[[Image:Heart Mengustone.jpeg|thumb|left|400px|alt=Mengu Stone Plaque|Mengu Stone Plaque St Austell]]Now embedded in the ground at the foot of the Parish Church tower, the Mengu Stone was once the only antiquity found outside the churchyard in St. Austell.
It is a large piece of dark-coloured stone, possibly schorl or originating from Catacleuse Quarry on the cliffs near Padstow, and it measures approximately 3’ 6” (1050mm) x 3’ (900mm) x 10” (250mm). The Mengu Stone has marked an important site in the town for many centuries and has been mentioned by a number of early historians and travellers. Stones marking boundaries are well documented in Anglo Saxon charters and this could be the case here. The Mengu Stone has always been noted as marking the boundary point of the three manors of Trenance, Treverbyn and Tewington listed in the Domesday Survey. St. Austell as a settlement did not exist in 1086 – only the manor lands were recorded. The name of the first settlement here was Trenance or Trenance Austol.
As a stone marker of importance, the Mengu Stone was used as a site where important news was relayed and proclamations and announcements made. Straying livestock, impounded in the area near the church, would be sold from the Mengu Stone if not claimed after a certain number of market days. John Wesley was said to have preached from this spot.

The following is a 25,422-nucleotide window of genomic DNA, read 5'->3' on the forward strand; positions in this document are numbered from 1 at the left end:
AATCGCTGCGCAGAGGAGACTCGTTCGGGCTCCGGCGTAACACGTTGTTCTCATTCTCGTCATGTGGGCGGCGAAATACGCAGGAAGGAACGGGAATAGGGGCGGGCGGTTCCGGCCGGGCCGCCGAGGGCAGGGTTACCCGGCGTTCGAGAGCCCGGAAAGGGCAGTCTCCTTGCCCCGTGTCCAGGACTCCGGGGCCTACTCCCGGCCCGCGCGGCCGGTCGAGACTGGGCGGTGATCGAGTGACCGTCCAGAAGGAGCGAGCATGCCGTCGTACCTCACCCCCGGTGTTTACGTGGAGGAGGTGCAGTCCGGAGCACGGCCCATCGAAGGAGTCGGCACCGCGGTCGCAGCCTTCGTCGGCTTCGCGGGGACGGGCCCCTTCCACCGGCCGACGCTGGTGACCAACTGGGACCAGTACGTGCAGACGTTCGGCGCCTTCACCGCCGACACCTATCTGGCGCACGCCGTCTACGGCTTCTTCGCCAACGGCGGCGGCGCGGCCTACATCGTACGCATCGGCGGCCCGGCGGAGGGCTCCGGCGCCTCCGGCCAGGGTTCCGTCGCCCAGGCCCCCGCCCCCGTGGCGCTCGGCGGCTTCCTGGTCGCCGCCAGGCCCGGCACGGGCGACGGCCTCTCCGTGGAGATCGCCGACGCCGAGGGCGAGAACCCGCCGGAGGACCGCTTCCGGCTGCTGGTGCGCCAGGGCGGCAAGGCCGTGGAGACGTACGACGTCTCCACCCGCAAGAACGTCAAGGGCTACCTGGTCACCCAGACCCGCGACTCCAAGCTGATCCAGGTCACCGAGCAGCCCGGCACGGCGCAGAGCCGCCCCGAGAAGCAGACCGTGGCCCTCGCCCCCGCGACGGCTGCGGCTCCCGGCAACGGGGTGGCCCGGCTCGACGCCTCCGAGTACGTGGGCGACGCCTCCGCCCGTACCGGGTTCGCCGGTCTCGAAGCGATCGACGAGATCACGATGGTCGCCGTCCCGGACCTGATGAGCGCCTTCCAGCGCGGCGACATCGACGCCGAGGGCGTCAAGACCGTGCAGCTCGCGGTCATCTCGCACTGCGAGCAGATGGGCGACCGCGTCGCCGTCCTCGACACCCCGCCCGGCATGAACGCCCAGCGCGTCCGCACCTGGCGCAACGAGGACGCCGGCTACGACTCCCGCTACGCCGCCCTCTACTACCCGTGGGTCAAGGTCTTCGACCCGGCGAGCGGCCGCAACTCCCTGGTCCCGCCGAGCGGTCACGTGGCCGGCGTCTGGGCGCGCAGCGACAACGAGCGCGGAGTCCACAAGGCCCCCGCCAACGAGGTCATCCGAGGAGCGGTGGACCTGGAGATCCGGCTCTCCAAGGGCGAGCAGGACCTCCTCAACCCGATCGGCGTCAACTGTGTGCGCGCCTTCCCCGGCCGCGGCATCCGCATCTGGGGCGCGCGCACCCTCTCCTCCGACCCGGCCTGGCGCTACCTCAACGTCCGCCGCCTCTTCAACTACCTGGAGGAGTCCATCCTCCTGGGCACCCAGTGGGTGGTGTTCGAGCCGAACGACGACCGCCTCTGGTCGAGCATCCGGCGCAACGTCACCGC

In 1893, this large, flat, stone was removed from its original position at the junction by the church where the principal streets met, so that it would no longer be in the wheel tracks of vehicles which were fast wearing it away. It was reset on the corner of Fore Street and Menacuddle Street, as near as possible to its original resting place, in the footway alongside the premises now occupied by the Alliance and Leicester Building Society.
In 1971, when it became known that the block of buildings at the eastern end of Fore Street was to be demolished, St. Austell Old Cornwall Society liased with St. Austell Urban District Council to ensure the safety of the Mengu Stone. Mr. Edward Blight, a Vice President of the Society, was present on 18th November, 1971 when the stone was lifted. It was subsequently repositioned at the foot of the south western side of the church tower where it can be seen today. A descriptive plaque is fixed on the wall of the church above the stone.
The Mengu Stone is certainly a piece of St. Austell’s ancient history – what stories it could tell if it were able to speak.